In case you didn’t hear, the big news in the food industry this week is the fact that — *gasp* — horsemeat has been detected in Burger King burgers and Ikea’s Swedish meatballs. Noses worldwide are turning up in disgust at the use of such crude ingredients in ground beef products.*
There’s no doubt that a good part of the fuss is that, for some of the Western world, horsemeat is taboo. Many people have an immediate, visceral reaction to the notion of eating horse, just like Americans generally react strongly to the idea of eating dogs. While our preferences are culturally rooted, the recent labeling exposures don’t just offend our palates. As consumers, we rely on retailers and restaurants to give us accurate information about which foods we are buying — whether it be to avoid allergies, follow religious preferences, choose more sustainable options, or count calories. Now, DNA barcoding is exposing just how often we are duped.
Labeling isn’t a European problem. In South Africa, game is a popular alternative to beef, with over 2.5 million hectares of land dedicated to farming a wide variety of wild meats. But a study published in Investigative Genetics today found that more than 3/4 of the game samples they tested were not the animal they said they were. Cuts labeled as wild game species were identified as horse, kangaroo, pork, lamb, and a suite of African animals not on the labels. The most prevalent substitution occurred for products labeled kudu (92% were mislabeled). A different South African study tells a simliar story. A study of beef products in South Africa published earlier this week found that 68% of samples contained species not declared in the product label, including donkey, buffalo, goat and pork, and almost a third of the products contained soy and gluten, even though the labels didn’t tell the consumer that. But, they didn’t find any horsemeat in their beef.
In the US, studies have found that more than 1/3 of all US fish are mislabeled. A recent Oceana report found that 39% of fish sold in NY grocery stores, fish markets and sushi restaurants were not the fish they claimed to be, building on their earlier findings of in Boston (48%), Los Angeles (55%), and Miami (31%). Every single one of the 16 sushi restaurants tested sold mislabeled fish. Some species were substituted more often — 69% of the tuna sold wasn’t tuna, and thirteen different species were sold falsely under the label “red snapper”. But perhaps the worst part was that 94% of white tuna sold was actually escolar, a fish species known to cause poisoning. While the world is fretting about horses, I’d rather eat a little horsemeat than diarrhea-inducing escolar any day.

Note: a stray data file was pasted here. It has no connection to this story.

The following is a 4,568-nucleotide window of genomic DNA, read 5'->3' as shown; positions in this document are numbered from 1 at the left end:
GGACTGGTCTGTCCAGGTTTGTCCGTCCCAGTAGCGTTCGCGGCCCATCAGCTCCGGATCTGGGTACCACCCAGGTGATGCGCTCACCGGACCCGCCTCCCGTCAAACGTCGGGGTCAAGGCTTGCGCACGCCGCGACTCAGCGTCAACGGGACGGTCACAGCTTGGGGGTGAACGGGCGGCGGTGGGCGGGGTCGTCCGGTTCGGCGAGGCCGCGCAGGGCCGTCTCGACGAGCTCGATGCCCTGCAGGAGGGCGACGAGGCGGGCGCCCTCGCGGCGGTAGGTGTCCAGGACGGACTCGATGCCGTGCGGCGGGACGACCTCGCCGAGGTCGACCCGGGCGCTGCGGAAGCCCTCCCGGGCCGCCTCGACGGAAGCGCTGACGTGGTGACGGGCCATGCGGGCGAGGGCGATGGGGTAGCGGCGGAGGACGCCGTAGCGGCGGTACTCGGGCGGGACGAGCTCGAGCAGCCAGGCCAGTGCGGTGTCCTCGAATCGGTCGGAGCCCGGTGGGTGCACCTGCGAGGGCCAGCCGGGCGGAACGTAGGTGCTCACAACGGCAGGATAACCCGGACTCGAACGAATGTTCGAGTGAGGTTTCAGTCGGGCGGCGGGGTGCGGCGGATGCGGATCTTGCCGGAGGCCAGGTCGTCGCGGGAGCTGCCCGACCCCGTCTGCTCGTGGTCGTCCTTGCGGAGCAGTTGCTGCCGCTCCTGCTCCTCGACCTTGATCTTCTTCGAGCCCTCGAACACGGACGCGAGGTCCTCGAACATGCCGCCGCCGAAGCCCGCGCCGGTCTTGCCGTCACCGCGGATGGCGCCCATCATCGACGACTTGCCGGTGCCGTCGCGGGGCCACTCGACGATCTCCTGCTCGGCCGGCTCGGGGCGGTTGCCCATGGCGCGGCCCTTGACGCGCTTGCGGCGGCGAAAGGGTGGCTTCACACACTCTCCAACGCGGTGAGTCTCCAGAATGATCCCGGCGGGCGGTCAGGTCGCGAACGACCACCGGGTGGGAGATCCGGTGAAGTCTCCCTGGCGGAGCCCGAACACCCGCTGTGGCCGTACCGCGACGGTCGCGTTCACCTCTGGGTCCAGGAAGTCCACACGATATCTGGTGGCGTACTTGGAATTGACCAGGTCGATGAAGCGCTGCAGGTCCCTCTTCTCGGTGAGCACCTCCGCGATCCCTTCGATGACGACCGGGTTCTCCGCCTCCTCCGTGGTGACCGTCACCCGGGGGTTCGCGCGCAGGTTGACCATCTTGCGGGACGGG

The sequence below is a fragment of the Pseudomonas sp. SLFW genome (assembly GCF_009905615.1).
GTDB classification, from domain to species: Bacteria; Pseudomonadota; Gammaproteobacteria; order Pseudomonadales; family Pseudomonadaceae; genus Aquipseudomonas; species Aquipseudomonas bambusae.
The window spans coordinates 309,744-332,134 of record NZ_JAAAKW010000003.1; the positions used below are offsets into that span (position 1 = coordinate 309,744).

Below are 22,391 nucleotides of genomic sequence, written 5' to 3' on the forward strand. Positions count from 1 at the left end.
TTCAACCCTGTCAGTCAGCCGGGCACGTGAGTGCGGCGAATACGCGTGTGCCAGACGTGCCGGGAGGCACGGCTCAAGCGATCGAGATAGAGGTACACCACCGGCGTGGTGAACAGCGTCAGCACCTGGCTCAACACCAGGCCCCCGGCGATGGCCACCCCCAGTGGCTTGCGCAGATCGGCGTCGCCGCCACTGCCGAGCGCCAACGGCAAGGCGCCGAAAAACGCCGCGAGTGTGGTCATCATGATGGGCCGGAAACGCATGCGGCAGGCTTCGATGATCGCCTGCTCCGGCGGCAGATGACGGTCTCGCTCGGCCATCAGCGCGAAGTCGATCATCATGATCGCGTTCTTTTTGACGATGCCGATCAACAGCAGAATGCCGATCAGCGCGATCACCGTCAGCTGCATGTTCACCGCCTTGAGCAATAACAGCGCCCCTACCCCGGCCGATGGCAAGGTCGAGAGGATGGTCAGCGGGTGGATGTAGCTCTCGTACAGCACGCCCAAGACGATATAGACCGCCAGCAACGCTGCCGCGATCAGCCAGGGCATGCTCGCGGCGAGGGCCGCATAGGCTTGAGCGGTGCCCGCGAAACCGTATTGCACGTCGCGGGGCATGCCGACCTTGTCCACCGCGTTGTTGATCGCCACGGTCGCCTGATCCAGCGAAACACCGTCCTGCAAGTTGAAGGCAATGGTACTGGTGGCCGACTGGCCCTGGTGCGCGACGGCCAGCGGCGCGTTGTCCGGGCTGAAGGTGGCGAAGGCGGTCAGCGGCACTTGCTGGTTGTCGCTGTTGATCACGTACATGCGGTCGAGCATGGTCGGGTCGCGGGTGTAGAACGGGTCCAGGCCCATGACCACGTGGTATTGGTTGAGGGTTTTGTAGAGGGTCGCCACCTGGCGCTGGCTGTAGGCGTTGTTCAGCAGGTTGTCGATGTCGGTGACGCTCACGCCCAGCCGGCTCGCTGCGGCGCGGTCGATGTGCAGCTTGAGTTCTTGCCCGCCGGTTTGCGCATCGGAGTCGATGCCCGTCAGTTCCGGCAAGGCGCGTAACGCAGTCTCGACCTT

Why does it seem so hard for the world to correctly label the species in our stores? Part of the problem is that there is high economic incentive to lie. Species that are worth top dollar are particularly lucrative to forge. Until now, exposing such fraud has been difficult, as many species look the same once they’re ground, cut or filleted. But now, we can test foods on the genetic level, allowing us to identify all species present. Given these frauds have real financial, religious, ethical and public health ramifications, it seems past time that genetic testing become a constant part of the regulatory process.
Actually enacting such legislation, however, has proven difficult. In the UK, the the Food Standards Authority was quick to commission genetic testing after the scandal hit, but beforehand, testing had been declining for years. In the US, the USDA only genetically tests meat when there is a reason to suspect horseplay. And despite our clear fish labeling problem, no action was taken when the Safety And Fraud Enforcement for Seafood (SAFE Seafood) Act was introduced last year. If we want to improve labeling, we need to push our governments and tell them that genetic testing is non-negotiable.
Perhaps, though, it is also time to look inward and reflect on our own cultural biases. What makes a cow so much better to eat than a horse, anyway? Why not make burgers out of insects? In a world where fishery after fishery collapses under our demand and livestock threatens our land, air and water resources, perhaps we need to diversify our idea of what is fit for our plates, and ulimately seek to minimize our ecological footprint by any food necessary. If there is anything that our labeling failures have exposed, it is the need to closely examine the animals we consume and the ways we catch or farm them to determine the best ones for us, both in terms of nutrition and by measures of sustainability.
* Just to put things in perspective, according to American Beef Standards cheek meat (read: beef face) is a fine additive. 30% fat? No problem! You don’t even want to know what parts of the cow go into the grinder… Heck, Taco Bell’s “meat filling” only has to be 40% meat to pass. But no, not the horses!
-Jacquet J.L. & Pauly D. (2008). Trade secrets: Renaming and mislabeling of seafood, Marine Policy, 32 (3) 309-318. DOI: 10.1016/j.marpol.2007.06.007
-Where is the game? Wild meat products authentication in South Africa: a case study. Maria E D’Amato, Evguenia Alechine, Kevin W Cloete, Sean Davison and Daniel Corach Investigative Genetics (in press)
-Cawthorn D.M., Steinman H.A. & Hoffman L.C. (2013). A high incidence of species substitution and mislabelling detected in meat products sold in South Africa, Food Control, 32 (2) 440-449. DOI: 10.1016/j.foodcont.2013.01.008
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